Question: I didn’t have sex for three weeks and then I started again and my vagina started burning. Why is that?
Women’s genitals are quite sensitive; as a result, it’s not uncommon for women to occasionally notice genital itching or burning.
Depending on the details of this sexual encounter, you may have experienced vaginal burning for any number of reasons.
Condoms and Lubricants
Some condoms, for example, contribute to vaginal burning or irritation. Nonoxynol-9 is an ingredient that is used in the lubricant of spermicidal condoms – which some men and women use in hopes of further reducing their risk of pregnancy – and yet this chemical can sometimes contribute to genital irritation.
If you used a lubricated condom or if you added lubricant during sex, it may be that the lubricant contained other ingredients that your body is sensitive too.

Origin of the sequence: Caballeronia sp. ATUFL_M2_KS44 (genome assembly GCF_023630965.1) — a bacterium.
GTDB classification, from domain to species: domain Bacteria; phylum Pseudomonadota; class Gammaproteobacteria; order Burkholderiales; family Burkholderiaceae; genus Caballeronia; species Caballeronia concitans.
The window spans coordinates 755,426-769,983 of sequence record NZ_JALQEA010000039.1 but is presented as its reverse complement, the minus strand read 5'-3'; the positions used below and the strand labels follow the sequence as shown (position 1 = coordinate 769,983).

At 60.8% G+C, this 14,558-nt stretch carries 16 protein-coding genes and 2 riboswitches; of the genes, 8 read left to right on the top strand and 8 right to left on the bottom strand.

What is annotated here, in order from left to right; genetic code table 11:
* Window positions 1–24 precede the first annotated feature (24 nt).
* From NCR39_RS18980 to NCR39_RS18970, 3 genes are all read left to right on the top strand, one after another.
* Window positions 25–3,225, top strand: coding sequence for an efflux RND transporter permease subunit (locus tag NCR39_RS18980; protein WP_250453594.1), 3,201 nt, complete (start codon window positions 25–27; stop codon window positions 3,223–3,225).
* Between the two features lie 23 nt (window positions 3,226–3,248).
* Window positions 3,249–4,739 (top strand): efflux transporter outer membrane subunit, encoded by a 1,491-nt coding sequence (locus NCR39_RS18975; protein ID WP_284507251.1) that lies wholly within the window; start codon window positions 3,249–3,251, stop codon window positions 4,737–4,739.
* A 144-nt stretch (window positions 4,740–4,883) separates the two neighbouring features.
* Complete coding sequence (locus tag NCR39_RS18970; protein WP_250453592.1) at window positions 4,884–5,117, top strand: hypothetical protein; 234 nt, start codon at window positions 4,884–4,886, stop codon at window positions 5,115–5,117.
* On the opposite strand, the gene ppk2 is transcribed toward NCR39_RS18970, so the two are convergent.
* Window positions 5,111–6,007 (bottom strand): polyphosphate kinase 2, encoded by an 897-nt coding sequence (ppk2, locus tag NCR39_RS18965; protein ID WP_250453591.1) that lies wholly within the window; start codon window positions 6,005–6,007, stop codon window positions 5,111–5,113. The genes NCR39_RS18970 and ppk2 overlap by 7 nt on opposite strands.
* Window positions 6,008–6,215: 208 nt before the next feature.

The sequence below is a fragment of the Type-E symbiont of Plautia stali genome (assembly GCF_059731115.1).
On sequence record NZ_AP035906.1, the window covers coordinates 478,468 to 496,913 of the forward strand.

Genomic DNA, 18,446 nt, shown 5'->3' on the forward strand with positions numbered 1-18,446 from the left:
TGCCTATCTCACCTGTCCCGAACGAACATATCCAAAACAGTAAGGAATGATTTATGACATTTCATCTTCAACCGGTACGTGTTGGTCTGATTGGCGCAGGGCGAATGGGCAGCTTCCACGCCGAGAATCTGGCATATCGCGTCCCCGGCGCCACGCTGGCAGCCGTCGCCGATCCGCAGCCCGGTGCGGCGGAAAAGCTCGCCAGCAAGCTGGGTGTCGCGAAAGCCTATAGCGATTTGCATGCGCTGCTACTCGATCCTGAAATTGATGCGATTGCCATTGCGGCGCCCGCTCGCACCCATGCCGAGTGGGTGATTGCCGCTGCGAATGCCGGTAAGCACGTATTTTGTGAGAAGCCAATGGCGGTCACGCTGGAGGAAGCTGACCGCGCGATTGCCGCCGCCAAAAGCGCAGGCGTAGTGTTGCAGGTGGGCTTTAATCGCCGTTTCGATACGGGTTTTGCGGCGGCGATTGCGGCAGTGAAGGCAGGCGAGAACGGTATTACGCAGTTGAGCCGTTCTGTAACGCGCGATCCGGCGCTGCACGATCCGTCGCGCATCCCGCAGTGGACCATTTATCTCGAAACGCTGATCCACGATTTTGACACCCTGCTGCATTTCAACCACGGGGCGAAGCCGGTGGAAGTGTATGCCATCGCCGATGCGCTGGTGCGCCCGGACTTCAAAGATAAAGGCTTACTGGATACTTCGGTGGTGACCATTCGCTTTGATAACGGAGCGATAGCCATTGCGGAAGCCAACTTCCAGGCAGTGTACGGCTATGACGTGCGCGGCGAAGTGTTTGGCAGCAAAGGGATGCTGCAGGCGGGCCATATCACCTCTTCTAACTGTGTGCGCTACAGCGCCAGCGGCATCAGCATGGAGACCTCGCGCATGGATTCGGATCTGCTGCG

Sexually Transmissible Infections (STIs)
You also might check in with your healthcare provider, as some sexually transmissible infections – or STIs – can cause vaginal burning.
You didn’t mention how soon after having sex you experienced vaginal burning, but some STI symptoms may show up within days or a week or two after infection. Other STIs have few, if any, symptoms.
Vaginal burning can also be sparked by the friction involved in sex. If the sex you had was particularly rough or vigorous, then the act itself may have irritated your sensitive vaginal or vulvar tissues. That happens!
However, if vaginal burning continues for several days, if it worsens or is associated with pain, or if you simply have questions about it, please check in with your healthcare provider.
You can learn more about vaginal and vulvar health by reading The V Book: A Doctor’s Guide to Complete Vulvovaginal Health by Dr. Elizabeth Stewart.